You are here
Physics and the birth of the Emoticon
Connections - Physics and the Everyday World
Physics and the birth of the Emoticon
Origin of the Smiley Traced to a Group of Computer Scientists Discussing a Physics Puzzle in 1982By:
Julianne Wyrick, freelance science and heath writer
The use of the smiley face may be frowned upon in professional communications, but it’s an essential part of the lexicon of the Internet. It didn’t take long after the invention of the message board for people to start using it. According to alumni of Carnegie Mellon University (CMU), it all began with a joke in a conversation about physics.
On Sept. 16, 1982, Neil Swartz, a computer scientist at CMU, posed a physics problem to his computer science colleagues on the department’s “bboard,” a form of early online message board similar to today’s Facebook group. Bboard users often posted science puzzles for one another to solve and had been discussing the riddle of whether a canary could fly in an elevator during free fall.
Swartz presented a new scenario, which involved a lit candle mounted on an elevator wall and a drop of mercury on the floor.
“The cable snaps and the elevator falls,” Swartz wrote. “What happens to the candle and the mercury?”
That evening, fellow computer scientist Howard Gayle responded with a facetious message titled “WARNING!”
“Because of a recent physics experiment, the leftmost elevator has been contaminated with mercury,” Gayle wrote. “There is also some slight fire damage. Decontamination should be complete by 08:00 Friday.”
Despite posts noting that the warning was meant in jest, some people apparently took the notice at face value, believing a mercury spill had actually taken place. Various bboard users began joking about different symbols that could identify posts that weren’t meant to be serious.
Eventually, Scott Fahlman, then a computer science research assistant professor, proposed using :-) for joke posts—or, given the preponderance of joke posts, simply using :-( for serious ones.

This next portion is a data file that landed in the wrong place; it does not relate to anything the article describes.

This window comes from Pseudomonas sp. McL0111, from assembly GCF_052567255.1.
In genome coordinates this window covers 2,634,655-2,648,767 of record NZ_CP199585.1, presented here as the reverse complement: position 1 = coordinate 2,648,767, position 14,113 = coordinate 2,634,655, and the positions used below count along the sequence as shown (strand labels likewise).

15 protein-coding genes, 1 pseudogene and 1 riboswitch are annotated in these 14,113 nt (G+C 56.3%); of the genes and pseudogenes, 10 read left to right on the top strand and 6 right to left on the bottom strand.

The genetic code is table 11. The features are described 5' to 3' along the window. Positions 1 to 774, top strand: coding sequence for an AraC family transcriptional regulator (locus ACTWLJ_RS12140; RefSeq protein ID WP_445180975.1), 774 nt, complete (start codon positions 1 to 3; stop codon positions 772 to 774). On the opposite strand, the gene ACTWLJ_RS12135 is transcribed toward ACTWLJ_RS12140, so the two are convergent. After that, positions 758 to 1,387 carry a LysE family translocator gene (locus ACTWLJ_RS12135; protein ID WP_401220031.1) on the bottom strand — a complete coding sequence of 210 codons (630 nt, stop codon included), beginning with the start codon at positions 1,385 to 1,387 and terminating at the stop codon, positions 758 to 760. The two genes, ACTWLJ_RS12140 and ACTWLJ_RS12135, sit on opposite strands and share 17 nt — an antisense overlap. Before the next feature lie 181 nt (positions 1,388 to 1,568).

His smiley caught on at CMU and soon spread via messages to other universities and companies connected to ARPANET, a Department-of-Defense–funded network of computers that preceded today’s Internet. (CERN software engineer Tim Berners-Lee later created the World Wide Web, which allowed computers connected via the Internet to simply access a common set of information.)
“Within a number of months, it was in common use in the computer science research community,” says former CMU research programmer Mike Jones, who remembers reading Fahlman’s suggestion while he was at the university. Jones, now a standards architect at Microsoft, led the effort to uncover the original thread containing Fahlman’s post.
As ARPANET became linked to other networks across the world and eventually formed the Internet, the smiley went along with it.
“It just colonized each new place,” Fahlman says.
Some have suggested that people used emoticons prior to Fahlman’s smiley. A man named Kevin MacKenzie is reported to have used a version of the smiley in a 1979 mailing list called MsgGroup. However, the invention of the smiley is generally credited to Fahlman, who believes his use is the one that ultimately caught on.
Having survived the fake mercury spill, Fahlman still works at CMU, now a research professor in the university’s Language Technologies Institute.
“I don’t think any of us were actual physicists,” Fahlman says of the participants in the physics conversation that led to his smiley, “but we were all sort of science nerds.”
For any fellow science nerds who have been waiting for the answer to the elevator problem, here it is, straight from Swartz:
“The answer is that the candle goes out due to lack of oxygen. (There are no longer any convection currents to keep feeding it.) The mercury forms into an ellipsoid due to surface tension. In balling up it exerts a force on the floor, which sends it towards the ceiling. It will bounce back and forth between ceiling and floor until the elevator hits the ground. All of this neglects the friction on the guide rails, vibrations, etc.” //
This piece was originally published in Symmetry magazine (www.symmetrymagazine.com) and is reprinted here with permission.